A few weeks ago I travelled to a secret location in London to talk about my experience of sexual abuse as a child. I had an appointment with The Truth Project, which is part of the UK’s Independent Inquiry into Child Sexual Abuse and aims to help protect children from being abused now and in the future. (From the website: “By sharing their experiences, victims and survivors make an important contribution to the work of the Inquiry and their experiences will feed into and influence our findings and recommendations.”)
It was the first time I’d done anything like this. I’d talked to therapists, yes, but this was not an interview primarily intended to help me. Although I’d had a poor night’s sleep (jotting down key points to mention in the interview had brought memories to the surface), I was looking forward to giving my ‘evidence’.
Outside the building, I was greeted by my support worker. It was the first time we’d met in person, after several phone conversations in the preceding weeks. She had gone through with me what would happen at the interview, discussed some related issues and answered all my questions about the process. She also made sure I would enough support afterwards, giving me organisations to contact if needed, and discussed the options re anonymity. (You can choose whether to be anonymous or not, and to give the name of the abuser or not.)
I was ushered into a small, carpeted room with several upholstered chairs. After a few minutes preparing me for what was to come and checking I was feeling ok, the ‘facilitator’ and ‘assistant facilitator’ came in and introduced themselves (both women, as I’d requested) and my support worker left the room. Firstly, they checked I’d be ok for the interview to be recorded and used in anonymised research (reports are published regularly) and for my contact details to be passed on to the police (Operation Hydrant) in the event that that any children could be at risk of harm (not relevant in this case).
Then the voice recorder was switched on and the facilitator asked me to start. I described the abuse, where and how it occurred, and its impact on me as a child, teen and adult – my difficult behaviour at school and the totally ineffectual response from teachers, the dark times in my life when I felt close to despair, the hypervigilance and nightmares that went on for years. Thankfully I could end on a positive note, describing the upward trajectory of my life in the past two decades, including meeting my now-husband and getting my first two novels published. I told them how my childhood experiences inspired THE GIRL IN HIS EYES, about a young woman who finally finds the courage to stand up to her abusive father, and how last month I talked on live radio about this book and what drove me to write it.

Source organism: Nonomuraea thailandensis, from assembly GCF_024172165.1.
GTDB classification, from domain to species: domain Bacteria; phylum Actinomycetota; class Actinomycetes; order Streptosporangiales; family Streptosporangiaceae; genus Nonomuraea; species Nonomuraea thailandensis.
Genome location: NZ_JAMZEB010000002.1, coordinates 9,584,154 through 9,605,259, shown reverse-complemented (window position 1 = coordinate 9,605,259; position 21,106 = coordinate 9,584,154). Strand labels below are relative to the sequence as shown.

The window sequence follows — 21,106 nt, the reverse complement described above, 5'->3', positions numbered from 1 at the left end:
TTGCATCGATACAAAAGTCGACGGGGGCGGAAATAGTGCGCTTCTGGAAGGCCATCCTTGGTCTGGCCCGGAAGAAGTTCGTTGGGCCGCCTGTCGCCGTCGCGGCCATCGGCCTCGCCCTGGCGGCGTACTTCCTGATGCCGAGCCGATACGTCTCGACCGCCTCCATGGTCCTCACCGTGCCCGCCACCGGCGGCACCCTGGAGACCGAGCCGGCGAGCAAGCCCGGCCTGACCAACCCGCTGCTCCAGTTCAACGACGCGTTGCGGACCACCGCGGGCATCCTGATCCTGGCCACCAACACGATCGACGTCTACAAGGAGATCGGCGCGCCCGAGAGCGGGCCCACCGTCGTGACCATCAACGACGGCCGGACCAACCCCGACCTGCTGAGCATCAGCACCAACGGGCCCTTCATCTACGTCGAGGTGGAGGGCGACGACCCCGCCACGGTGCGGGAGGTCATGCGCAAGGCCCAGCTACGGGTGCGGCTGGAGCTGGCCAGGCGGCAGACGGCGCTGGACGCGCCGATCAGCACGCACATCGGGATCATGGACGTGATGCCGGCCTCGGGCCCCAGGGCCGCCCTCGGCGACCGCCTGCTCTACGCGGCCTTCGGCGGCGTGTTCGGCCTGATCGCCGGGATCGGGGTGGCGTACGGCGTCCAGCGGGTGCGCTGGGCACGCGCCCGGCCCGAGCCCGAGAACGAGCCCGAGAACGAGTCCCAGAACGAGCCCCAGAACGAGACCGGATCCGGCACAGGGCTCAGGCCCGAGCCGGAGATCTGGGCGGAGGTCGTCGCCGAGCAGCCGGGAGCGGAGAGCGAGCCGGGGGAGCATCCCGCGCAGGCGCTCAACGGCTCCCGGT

They asked if I had any recommendations to give policymakers intent on trying to reduce the incidence of child abuse. Apart from the obvious ones e.g. schools being aware that some their pupils may come from abusive homes, and education about how children can protect themselves, I suggested it might be helpful for potential child abusers to be offered free help to overcome their destructive impulses. I told them I was angry that the society I grew up in, in the 70s, enabled this to happen to thousands of children like me by not acknowledging the existence of child abuse within the home, whether by family members or relatives. I know for sure that I am not the only one who suffered.
When I finished, both women seemed quite moved and thanked me for participating in the project. On the way home, I admit I felt emotionally bruised. Though I’d talked at various times in my life about my childhood trauma and its impact, it’s quite another thing to describe it all in one go!
The next day I bounced back, and felt very glad to have ‘officially’ reported the man who had caused me so much difficulty and distress. As I writer, I strongly believe in the power of words. As a survivor, I know how important it is to find the words to share one’s distressing experiences, in order to recover, grow and find peace within. Speaking one’s truth and being believed is validating, for sure.
Who knows how much we can reduce child sexual abuse, given we are only just becoming aware of how many children may be affected, both in the past and right now. (I understand there’s been a massive response to the Truth Project; thousands have come forward to tell their truths.) There may be better awareness of the dangers these days but now that the internet is being used to spread images of children being abused, it seems unlikely that awareness and education alone will be enough to stop the harm being done to children in the UK and across the world. We need to think imaginatively about the issues, and what can be done to make a difference.
If anyone else is considering going to the Truth Project to tell their own truth, I can wholeheartedly recommend it. The process is thorough and supportive – there’s more information on the website. I’m proud of what I did that day, and very glad to have joined the many survivors of sexual abuse and sexual violence who have spoken out about past wrongs done to them. I hope in some small way it will help to change things for the better.